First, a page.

- Review by Leo Mayr - May 10, 2018
Benjamin Wallfisch has had quite a busy time recently. On top of scoring DC’s Shazam and the upcoming IT: Chapter 2 amongst others, Wallfisch has somehow found the time write the score for the latest Hellboy adaptation. The movie sees David Harbour portray the big red half-demon in a fun action spectacle that really doesn’t deserve the negative reception it has received. The film does little that hasn’t been done before, yet the visually stunning and over the top action, rapid pace and humor (coming mostly from Harbour's performance) more than make up for a few narrative shortcomings.
Wallfisch’s score does a great job at infusing the film with just the right dose of insane fun, even if the score has to share the spotlight with quite a number of licensed songs. The score contains two quite distinct styles. A more traditional, orchestral approach that nicely represents the film’s dark fantasy elements, ominous choir included, and a more modern, electronic approach for the film’s many action set pieces.
It’s when those two sides interweave that Wallfisch’s score really shines. The dark and ominous orchestral music that evokes the impending Armageddon does blend nicely with the aggressive and electronic action music reminiscent of some of Wallfisch’s earlier works. The film features quite a few lengthy action sequences that really allow Wallfisch to have fun with the material, seamlessly navigating between large orchestral melodies and breathtakingly intense electronic action. Despite there being two distinct sides to the music, the way in which Wallfisch connects the two into one cohesive score makes for a wonderfully exciting and unique experience.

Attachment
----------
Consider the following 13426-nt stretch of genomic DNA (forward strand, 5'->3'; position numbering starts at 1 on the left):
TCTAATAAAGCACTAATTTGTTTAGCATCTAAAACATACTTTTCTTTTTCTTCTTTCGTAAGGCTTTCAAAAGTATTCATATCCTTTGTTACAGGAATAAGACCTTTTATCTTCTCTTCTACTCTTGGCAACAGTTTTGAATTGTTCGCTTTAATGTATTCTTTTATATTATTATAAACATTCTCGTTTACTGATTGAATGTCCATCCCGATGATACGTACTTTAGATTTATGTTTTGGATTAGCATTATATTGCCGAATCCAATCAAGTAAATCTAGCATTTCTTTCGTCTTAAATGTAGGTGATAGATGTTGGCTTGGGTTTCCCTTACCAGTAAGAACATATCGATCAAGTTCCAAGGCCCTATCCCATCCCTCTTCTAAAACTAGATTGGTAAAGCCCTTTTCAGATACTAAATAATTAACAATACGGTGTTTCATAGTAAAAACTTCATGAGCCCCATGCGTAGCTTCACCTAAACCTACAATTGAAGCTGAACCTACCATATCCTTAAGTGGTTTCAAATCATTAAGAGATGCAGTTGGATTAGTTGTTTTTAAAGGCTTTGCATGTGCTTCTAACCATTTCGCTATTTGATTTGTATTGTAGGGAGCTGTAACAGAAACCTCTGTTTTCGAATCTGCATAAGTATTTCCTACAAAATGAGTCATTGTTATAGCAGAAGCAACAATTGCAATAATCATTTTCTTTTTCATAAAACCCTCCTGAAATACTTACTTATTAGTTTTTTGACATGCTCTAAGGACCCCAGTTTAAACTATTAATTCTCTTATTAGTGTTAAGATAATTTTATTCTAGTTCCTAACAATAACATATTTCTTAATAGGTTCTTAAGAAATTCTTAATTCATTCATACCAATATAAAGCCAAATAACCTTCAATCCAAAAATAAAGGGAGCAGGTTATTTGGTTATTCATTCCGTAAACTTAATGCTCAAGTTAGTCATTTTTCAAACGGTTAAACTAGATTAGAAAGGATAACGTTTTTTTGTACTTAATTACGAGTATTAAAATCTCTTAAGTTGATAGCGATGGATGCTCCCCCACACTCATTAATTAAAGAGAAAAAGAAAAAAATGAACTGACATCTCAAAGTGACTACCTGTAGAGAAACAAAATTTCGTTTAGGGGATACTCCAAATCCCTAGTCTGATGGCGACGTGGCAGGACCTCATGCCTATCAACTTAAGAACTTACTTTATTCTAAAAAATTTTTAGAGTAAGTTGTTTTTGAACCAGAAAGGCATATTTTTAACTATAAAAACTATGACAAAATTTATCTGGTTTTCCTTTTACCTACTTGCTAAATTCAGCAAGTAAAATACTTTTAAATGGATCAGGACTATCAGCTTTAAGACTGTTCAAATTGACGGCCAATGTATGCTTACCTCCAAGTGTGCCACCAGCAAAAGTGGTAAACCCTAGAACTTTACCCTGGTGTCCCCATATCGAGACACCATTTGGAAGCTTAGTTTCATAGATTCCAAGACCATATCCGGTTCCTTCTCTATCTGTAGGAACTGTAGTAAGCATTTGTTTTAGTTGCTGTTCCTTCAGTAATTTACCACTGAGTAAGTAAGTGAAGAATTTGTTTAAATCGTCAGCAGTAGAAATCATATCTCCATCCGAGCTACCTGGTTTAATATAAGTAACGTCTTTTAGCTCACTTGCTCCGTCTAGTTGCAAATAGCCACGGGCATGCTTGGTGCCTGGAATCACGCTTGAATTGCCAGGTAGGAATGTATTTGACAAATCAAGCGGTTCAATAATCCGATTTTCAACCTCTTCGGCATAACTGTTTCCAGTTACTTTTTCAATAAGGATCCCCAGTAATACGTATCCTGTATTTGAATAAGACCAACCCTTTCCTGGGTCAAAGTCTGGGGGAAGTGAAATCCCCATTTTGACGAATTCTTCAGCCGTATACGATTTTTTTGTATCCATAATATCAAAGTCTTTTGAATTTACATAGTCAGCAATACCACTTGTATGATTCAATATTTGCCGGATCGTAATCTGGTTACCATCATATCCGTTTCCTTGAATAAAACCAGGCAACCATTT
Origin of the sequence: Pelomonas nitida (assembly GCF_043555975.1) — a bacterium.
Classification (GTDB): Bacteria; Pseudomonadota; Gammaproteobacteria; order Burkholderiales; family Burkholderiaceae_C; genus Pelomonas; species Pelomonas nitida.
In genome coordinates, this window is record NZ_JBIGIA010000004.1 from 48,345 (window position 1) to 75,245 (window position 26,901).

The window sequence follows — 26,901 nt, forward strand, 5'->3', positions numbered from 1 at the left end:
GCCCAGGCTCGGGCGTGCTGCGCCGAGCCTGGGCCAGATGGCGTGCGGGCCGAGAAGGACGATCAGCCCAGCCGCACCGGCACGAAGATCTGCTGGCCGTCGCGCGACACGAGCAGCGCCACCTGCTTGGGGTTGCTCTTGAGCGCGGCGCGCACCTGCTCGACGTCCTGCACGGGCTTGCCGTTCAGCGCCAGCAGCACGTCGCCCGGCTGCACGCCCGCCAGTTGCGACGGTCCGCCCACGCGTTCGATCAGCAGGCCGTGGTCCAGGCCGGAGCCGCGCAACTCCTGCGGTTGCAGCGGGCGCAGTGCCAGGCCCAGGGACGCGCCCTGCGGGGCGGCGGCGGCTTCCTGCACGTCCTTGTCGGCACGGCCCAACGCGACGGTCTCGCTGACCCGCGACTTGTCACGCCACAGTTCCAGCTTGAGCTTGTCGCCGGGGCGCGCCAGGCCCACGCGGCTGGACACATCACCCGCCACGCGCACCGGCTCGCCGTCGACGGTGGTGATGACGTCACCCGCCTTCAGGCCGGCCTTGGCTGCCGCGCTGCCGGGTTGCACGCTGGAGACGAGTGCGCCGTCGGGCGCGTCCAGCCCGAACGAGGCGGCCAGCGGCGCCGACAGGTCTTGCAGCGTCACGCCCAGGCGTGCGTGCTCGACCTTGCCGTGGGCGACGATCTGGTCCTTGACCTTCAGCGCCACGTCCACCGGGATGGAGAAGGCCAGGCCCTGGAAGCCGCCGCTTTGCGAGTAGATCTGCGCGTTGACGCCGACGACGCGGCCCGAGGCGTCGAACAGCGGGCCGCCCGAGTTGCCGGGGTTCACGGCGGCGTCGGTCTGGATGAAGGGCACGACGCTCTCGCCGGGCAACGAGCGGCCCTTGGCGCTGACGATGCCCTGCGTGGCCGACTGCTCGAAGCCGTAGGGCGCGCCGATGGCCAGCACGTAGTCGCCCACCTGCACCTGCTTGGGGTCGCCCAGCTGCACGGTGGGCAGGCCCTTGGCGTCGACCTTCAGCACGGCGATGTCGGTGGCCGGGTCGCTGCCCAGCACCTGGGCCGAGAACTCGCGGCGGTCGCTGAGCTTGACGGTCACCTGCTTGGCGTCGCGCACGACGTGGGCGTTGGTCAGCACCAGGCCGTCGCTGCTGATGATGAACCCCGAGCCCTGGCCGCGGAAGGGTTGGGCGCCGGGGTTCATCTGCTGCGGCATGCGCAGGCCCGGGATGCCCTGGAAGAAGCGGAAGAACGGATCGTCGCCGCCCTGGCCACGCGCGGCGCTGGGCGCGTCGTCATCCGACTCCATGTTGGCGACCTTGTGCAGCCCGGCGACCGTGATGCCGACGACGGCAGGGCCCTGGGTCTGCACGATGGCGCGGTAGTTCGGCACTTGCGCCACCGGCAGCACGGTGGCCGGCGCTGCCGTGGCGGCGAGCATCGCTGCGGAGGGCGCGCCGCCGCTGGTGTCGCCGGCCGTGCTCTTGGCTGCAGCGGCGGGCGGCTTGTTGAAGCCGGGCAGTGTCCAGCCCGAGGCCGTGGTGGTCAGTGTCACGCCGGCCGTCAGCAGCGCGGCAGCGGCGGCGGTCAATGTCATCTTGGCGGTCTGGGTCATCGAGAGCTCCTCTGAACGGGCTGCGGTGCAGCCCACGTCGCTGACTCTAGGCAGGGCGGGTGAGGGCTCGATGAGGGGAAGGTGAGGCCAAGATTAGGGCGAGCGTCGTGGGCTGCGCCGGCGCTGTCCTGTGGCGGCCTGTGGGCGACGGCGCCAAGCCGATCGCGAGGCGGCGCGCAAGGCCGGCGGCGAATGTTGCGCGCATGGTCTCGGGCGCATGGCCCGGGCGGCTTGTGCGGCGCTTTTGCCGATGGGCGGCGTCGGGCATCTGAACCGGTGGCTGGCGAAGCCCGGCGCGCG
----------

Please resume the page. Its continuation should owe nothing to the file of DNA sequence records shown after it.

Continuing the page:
Hellboy is just plain and simple fun. There are no major surprises, no heartfelt moments or award-winning performances. But let’s be honest, that’s not what anyone expects from a Hellboy movie. Yes, it’s a shame we’ll never see a third Del Toro/Perlman movie, but at the end of the day, this new adaptation is far from the disaster some people proclaim it to be. The visuals, humor and Benjamin Wallfisch’s score all work together to create fun movie well worth experiencing.